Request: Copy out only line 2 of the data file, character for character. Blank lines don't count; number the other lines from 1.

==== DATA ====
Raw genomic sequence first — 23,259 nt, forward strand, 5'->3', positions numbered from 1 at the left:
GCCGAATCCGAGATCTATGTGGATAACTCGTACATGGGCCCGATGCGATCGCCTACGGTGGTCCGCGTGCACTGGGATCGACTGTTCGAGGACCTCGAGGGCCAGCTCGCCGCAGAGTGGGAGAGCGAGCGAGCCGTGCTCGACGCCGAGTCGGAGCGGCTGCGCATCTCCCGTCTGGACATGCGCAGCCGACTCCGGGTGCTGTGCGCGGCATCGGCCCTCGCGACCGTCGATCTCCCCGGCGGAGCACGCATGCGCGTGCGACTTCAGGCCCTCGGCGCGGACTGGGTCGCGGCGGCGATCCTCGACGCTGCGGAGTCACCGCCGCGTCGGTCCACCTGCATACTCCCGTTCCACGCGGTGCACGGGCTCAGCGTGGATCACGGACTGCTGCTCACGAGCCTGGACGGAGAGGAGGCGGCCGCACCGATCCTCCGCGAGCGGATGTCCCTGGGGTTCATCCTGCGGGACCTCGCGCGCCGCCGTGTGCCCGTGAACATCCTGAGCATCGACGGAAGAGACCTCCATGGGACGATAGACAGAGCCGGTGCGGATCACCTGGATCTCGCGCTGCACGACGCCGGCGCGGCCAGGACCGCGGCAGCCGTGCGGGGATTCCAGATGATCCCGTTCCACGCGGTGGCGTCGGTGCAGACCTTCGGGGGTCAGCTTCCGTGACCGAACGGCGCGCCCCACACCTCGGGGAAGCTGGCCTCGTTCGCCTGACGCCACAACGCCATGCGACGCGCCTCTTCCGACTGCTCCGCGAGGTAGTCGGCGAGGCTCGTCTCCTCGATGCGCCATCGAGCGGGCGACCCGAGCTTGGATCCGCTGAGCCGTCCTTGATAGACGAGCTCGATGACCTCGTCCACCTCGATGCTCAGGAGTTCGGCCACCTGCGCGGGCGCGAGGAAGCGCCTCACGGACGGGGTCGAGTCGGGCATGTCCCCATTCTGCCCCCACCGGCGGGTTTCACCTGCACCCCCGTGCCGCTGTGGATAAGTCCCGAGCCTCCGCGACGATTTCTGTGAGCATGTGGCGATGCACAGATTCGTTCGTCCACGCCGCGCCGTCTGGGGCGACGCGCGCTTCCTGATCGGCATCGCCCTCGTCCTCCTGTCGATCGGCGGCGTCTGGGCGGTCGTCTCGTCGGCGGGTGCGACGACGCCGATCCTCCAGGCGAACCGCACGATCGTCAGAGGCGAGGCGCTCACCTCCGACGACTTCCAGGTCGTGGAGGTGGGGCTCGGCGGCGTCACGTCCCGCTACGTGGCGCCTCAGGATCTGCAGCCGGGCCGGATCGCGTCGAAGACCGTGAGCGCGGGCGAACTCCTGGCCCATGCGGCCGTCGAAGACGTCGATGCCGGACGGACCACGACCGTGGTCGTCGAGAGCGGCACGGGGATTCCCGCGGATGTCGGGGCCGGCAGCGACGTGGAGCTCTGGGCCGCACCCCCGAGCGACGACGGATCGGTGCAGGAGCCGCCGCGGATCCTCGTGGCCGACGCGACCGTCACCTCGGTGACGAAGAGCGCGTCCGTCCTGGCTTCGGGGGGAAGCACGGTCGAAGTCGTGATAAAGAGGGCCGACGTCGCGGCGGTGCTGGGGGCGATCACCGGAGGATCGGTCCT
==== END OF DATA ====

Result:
GCCGAATCCGAGATCTATGTGGATAACTCGTACATGGGCCCGATGCGATCGCCTACGGTGGTCCGCGTGCACTGGGATCGACTGTTCGAGGACCTCGAGGGCCAGCTCGCCGCAGAGTGGGAGAGCGAGCGAGCCGTGCTCGACGCCGAGTCGGAGCGGCTGCGCATCTCCCGTCTGGACATGCGCAGCCGACTCCGGGTGCTGTGCGCGGCATCGGCCCTCGCGACCGTCGATCTCCCCGGCGGAGCACGCATGCGCGTGCGACTTCAGGCCCTCGGCGCGGACTGGGTCGCGGCGGCGATCCTCGACGCTGCGGAGTCACCGCCGCGTCGGTCCACCTGCATACTCCCGTTCCACGCGGTGCACGGGCTCAGCGTGGATCACGGACTGCTGCTCACGAGCCTGGACGGAGAGGAGGCGGCCGCACCGATCCTCCGCGAGCGGATGTCCCTGGGGTTCATCCTGCGGGACCTCGCGCGCCGCCGTGTGCCCGTGAACATCCTGAGCATCGACGGAAGAGACCTCCATGGGACGATAGACAGAGCCGGTGCGGATCACCTGGATCTCGCGCTGCACGACGCCGGCGCGGCCAGGACCGCGGCAGCCGTGCGGGGATTCCAGATGATCCCGTTCCACGCGGTGGCGTCGGTGCAGACCTTCGGGGGTCAGCTTCCGTGACCGAACGGCGCGCCCCACACCTCGGGGAAGCTGGCCTCGTTCGCCTGACGCCACAACGCCATGCGACGCGCCTCTTCCGACTGCTCCGCGAGGTAGTCGGCGAGGCTCGTCTCCTCGATGCGCCATCGAGCGGGCGACCCGAGCTTGGATCCGCTGAGCCGTCCTTGATAGACGAGCTCGATGACCTCGTCCACCTCGATGCTCAGGAGTTCGGCCACCTGCGCGGGCGCGAGGAAGCGCCTCACGGACGGGGTCGAGTCGGGCATGTCCCCATTCTGCCCCCACCGGCGGGTTTCACCTGCACCCCCGTGCCGCTGTGGATAAGTCCCGAGCCTCCGCGACGATTTCTGTGAGCATGTGGCGATGCACAGATTCGTTCGTCCACGCCGCGCCGTCTGGGGCGACGCGCGCTTCCTGATCGGCATCGCCCTCGTCCTCCTGTCGATCGGCGGCGTCTGGGCGGTCGTCTCGTCGGCGGGTGCGACGACGCCGATCCTCCAGGCGAACCGCACGATCGTCAGAGGCGAGGCGCTCACCTCCGACGACTTCCAGGTCGTGGAGGTGGGGCTCGGCGGCGTCACGTCCCGCTACGTGGCGCCTCAGGATCTGCAGCCGGGCCGGATCGCGTCGAAGACCGTGAGCGCGGGCGAACTCCTGGCCCATGCGGCCGTCGAAGACGTCGATGCCGGACGGACCACGACCGTGGTCGTCGAGAGCGGCACGGGGATTCCCGCGGATGTCGGGGCCGGCAGCGACGTGGAGCTCTGGGCCGCACCCCCGAGCGACGACGGATCGGTGCAGGAGCCGCCGCGGATCCTCGTGGCCGACGCGACCGTCACCTCGGTGACGAAGAGCGCGTCCGTCCTGGCTTCGGGGGGAAGCACGGTCGAAGTCGTGATAAAGAGGGCCGACGTCGCGGCGGTGCTGGGGGCGATCACCGGAGGATCGGTCCT